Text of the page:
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Daniel Alarik Does It Up Grunt Style

| | July 10, 2017


Daniel Alarik Does It Up Grunt Style


   Written By: Ronald Sklar

According to the Grunt Style website, “you don’t have to be a veteran to wear Grunt Style, but you have to love freedom, bacon, and whiskey.”

Apparently, a lot of people do. The founder of the fighting-spirit clothing line, Daniel Alarik, says that the demand has grown so intensely that the company now employs over 250 people, and over half of them are vets. In fact, the line is doing so well that the company’s Chicago location is looking to expand.

Daniel, a former drill sergeant, owes a good part of Grunt Style’s success to his team. He says, “I figured out a long time ago that instead of just donating a portion of our proceeds every month  — which we do anyway — we can make a larger impact if we help vets who are transitioning out of the military, to give them a place where they can be comfortable and where they can be successful.”

With both veterans and patriots creating and producing “the most patriotic apparel on the planet, straight to your front door,” Daniel and Grunt Style get props for practicing what they preach.

“I like hiring vets personally because it’s part of our mission,” he says. “We also work for a lot of veteran-centric charities — that’s important.”

All Grunt Style products use 100% American-grown cotton. Some shirts are assembled outside the U.S. to keep costs down, but they are ultimately put together in the Americas. All products are printed, packaged and shipped from the Chicagoland headquarters by a very loyal and ambitious staff.

“A lot of the vets that we’ve hired are now in senior positions,” Daniel says. “Here, they get in on the ground floor, they work their butt off, and they prove themselves, getting promoted and promoted and promoted. They are willing to learn; they grow into those positions, and they start dominating. We give them a shot. We give every veteran an interview, whether they are qualified or not.”

Another factor in Grunt Style’s success is its determination to run like a  military operation.

“It’s a lot simpler than most people think,” Daniel says. “The way we do business is disciplined and professional. That’s very important. It’s very well thought out and structured. We map everything out. We’re very disciplined in how we conduct our business, whether it’s budgets or product releases or operational structure. We’re one of the largest screen printing operations in the entire Midwest. Last week, we produced over 60,000 T-shirts alone. We run everything just like we would in the military.”

The Army taught Daniel many life lessons, with the exception of only one.

“The one thing the military doesn’t teach you is how to sell,” he says, “and that’s not the military’s fault at all. Why would they teach you how to sell? You can have a great product, but there are a lot of great products out there. Nobody may ever see your product because you’re not ‘selling’ it. If you’re in your own business, you have to learn how to sell. And the best way to do that is to actually go do it yourself.”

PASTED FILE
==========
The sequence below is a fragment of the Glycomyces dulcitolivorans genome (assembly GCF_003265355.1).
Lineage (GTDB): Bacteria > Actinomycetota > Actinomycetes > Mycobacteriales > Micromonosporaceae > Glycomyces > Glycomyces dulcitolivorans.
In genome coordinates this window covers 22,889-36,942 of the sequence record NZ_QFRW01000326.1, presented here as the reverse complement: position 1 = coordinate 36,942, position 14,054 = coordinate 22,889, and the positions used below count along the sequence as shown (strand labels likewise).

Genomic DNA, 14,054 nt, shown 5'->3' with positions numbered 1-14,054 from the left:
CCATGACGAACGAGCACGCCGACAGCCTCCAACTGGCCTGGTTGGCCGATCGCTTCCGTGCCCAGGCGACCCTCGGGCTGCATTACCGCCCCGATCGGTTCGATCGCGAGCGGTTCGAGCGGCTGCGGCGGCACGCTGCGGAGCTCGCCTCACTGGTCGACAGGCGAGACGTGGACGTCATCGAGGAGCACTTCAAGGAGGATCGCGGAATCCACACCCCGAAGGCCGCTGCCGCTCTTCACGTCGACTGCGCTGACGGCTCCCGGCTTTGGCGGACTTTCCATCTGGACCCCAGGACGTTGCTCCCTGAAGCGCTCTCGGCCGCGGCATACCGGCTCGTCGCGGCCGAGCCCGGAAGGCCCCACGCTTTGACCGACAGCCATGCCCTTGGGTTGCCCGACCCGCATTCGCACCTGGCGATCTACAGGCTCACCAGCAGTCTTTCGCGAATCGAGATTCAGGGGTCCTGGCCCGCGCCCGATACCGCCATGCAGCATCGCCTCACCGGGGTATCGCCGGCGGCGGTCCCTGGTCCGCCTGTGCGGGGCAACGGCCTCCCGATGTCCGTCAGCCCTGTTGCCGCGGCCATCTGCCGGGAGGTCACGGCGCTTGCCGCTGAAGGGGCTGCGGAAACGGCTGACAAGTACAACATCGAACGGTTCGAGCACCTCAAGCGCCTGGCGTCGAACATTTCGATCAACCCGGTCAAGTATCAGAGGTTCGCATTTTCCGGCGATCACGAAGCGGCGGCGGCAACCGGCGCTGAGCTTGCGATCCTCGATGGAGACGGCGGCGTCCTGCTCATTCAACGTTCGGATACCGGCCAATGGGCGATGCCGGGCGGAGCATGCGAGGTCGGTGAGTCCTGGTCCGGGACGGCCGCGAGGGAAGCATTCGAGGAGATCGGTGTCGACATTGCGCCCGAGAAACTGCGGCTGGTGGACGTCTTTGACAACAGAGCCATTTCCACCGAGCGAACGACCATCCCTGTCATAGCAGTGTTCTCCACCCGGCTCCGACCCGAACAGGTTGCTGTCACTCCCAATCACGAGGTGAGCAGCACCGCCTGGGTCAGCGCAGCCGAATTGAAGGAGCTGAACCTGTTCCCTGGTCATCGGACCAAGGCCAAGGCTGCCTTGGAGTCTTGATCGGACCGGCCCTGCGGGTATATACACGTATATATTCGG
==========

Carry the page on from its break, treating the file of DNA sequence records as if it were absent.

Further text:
Daniel started the business — and learning how to sell — when returning to Chicago from his service in Fort Benning, Georgia. Along with the help of his wife, they learned as they went. It was a rocky start, but eventually the road started to smooth out. A good part of that transition is a result of a quality product that people want to buy.

“I thought the best way to show off your pride is to put it on your back,” he says. “So I made up some T-shirts and put it in my car and traveled around the country for two or three years. I slept on the product, selling for a few years, trying to figure out what business is. I even remember Googling “what is business?” The first few years were really, really rough. It cost me a lot of money and a lot of mistakes. I was just trying to learn what to do.”

Now that Grunt Style is a success, Daniel can share advice with other entrepreneurs, veteran or otherwise:

“The first thing,” he says, “you don’t need to raise money. Don’t take a loan. The first thing you want to do is see if people want to open up their wallets and give you money for whatever product or service you are developing. When you do that, make it good enough, and then sell it, as far as you can. Just keep selling it. You can make it perfect later, and make improvements later, but just get it out. You need to know — right up front — if you have a viable company or product. You have to prove to yourself that you can sell a product in such a way that you have enough money left over at the end of the day to keep growing your business. If you can prove that by actually doing it, you’ll be on the right track.”

All the while, Daniel never forgot or neglected his practical, usable Army training, and the life lessons he learned while serving.

“There is a creed that we live by as business professionals,” Daniel says. “It’s kind of quasi-militaristic, but it makes sense: it’s called discipline by cadence. When you’re coming up with a business plan or something to do, it’s easy to get sidetracked. But if you can sit down and write up a discipline and say to yourself, ‘I’m going to do this every day or twice a week,’ whatever it is — posting on Facebook or creating new products or talking to people to sell — you create a discipline or a cadence for yourself, and then you do it. As soon as you fall off track, you’ll notice that your business will stop accelerating.”

For now, Daniel shares what’s important to him with both his employees and his vast army of customers.

“I always had a romantic feeling toward the military,” he says, “serving something greater than yourself, with a team, with a lot of pride and patriotism.”

Click here to find out more about Grunt Style.


Written By: Ronald Sklar


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